Tech has some nasty habits and they surface in all deals, big and small
In terms of a captivating and thus a super fast and engaging read, John Carreyrou’s ‘Bad Blood’ ranks high. And as someone active in tech and investing, this book for me was pure gold, so much is recognizable and some of it is quite instructive at the same time. In short, the Wall Street Journal’s Carreyrou started researching the billion-dollar biotech start-up Theranos a number of years ago following some tips. He caught on to what turned out to be a fraudulent disaster that famously collapsed last year. The revolutionary and unique blood testing technology propelled its founder young and enigmatic Elizabeth Holmes to instant stardom, and now she is in the dock facing a possible sentence of twenty years. Theranos was able to raise hundreds of millions of investor money, appointed some illustrious political heavyweights on its board (George Schultz, James Mattis, Henry Kissinger) while giving its commercial partners (CVS and Walgreens most notably) the runaround. A few things in the book really stand out and deserve some further attention.
Disconnect between R&D and Commercialization – the core problem Theranos ran into was in the end believing that its product was ready for the market. In order to progress and keep raising dollars for its ambitious vision, it had to show commercial traction. The product was nowhere near where it should have been for that and Holmes and her boyfriend/COO Balwani pushed so hard on their team while leading their partners in all directions but the right one, that in the end the product was not delivering at all. Although I have never seen this phenomenon to this extent, I do regularly see how founders push their teams to deliver too early, too crappy a product and then endangering the whole venture by losing client and then investor confidence. This relentless push is of course Steve Jobs in action, idolized by Holmes who even started dressing like him, with one major difference: biotech is not software, or hardware. Holmes went too far and failed hard.
The Female Founder & the Older Guys - I have seen this dynamic in the Vancouver market too where young female CEOs very often get a lot more attention than male founders and not always for the right reasons. Seasoned male investors fall in love with the company and its tech, but if you listen to them carefully that passion often mutates into something that is more focused on the young woman who is pushing the tech than the business deal. In doing so they suspend judgement and make an investment for all the wrong reasons. What is even more galling in this case is that they were really seasoned guys – Tim Draper, Rupert Murdoch – who ended up jumping into Theranos and Holmes’ fantasy without much of due diligence. Even worse, veteran politicians and military men who had joined the board of Theranos started questioning their own advisors and opted to follow with whatever Holmes and her gang of aggressive lawyers served up as unquestionable progress at Theranos. Nowhere is this sadder than when former Secretary of State George Schultz – who sat on the Theranos board – disses his own grandson Tyler who as young employee quickly figured out those things were not adding up at the company. His parents ended up $400k out of pocket in legal fees in what essentially could have been resolved amicably at the family dinner table. Was Schultz this captivated by Holmes? It is hard to believe, but it is the inescapable conclusion if you read the book.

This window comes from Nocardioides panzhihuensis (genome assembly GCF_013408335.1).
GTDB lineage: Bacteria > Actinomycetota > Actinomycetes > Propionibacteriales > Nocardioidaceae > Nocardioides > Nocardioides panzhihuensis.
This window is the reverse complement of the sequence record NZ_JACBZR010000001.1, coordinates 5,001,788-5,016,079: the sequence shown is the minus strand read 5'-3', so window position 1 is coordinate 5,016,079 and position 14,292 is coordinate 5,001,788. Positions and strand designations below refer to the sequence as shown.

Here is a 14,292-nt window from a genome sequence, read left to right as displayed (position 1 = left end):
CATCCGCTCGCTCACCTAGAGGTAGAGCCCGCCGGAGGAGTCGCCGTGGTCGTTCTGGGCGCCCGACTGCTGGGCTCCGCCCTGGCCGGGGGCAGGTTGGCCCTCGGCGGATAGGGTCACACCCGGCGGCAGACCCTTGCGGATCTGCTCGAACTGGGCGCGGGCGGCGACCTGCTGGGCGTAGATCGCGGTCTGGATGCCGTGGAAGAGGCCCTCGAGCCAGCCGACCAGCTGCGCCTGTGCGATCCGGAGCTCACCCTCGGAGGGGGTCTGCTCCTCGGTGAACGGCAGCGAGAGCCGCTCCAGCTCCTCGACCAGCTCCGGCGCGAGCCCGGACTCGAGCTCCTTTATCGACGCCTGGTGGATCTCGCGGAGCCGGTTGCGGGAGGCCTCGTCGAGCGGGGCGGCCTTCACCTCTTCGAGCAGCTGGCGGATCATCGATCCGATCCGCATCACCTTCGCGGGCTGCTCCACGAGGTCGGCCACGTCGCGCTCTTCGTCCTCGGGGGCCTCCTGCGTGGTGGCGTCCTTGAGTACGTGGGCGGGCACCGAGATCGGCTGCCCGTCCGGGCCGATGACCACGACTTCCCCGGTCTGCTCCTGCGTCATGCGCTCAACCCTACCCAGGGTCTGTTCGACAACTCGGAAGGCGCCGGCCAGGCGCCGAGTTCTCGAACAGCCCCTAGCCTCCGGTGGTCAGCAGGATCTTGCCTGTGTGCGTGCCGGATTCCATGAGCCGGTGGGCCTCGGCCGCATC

Hype driving Financing – It is a bit of a pity that Carreyrou does not dive deeper into the financing cycles that enabled Theranos to keep tapping – at increasing valuations – into investor’s pocket books. Due diligence and proper governance were all thrown over board, the ‘fear-of-missing-out’ combined with Holmes’ ever rising star kept the machine going, unquestioned. And anyone who did raise some concern could count on super lawyer David Boies (he of the Florida recount fame) to unleash his dogs: from letters to lawsuits to surveillance.
The latter point takes me to my own personal approach to early stage tech and investing. Investors should always focus on, together with figuring out where the tech stands, the team. Theranos was a revolving door from early on (notably Apple employees being hired and fired long before the many scandals broke), many observers noted the bizarre security measures, not to mention the dysfunctional communications and absurd HR practices. That should have been the red flag early on, long before a few brave whistleblowers risked their reputations and financial health to uncover what Theranos really was.
Read the book. Really, read the whole thing.
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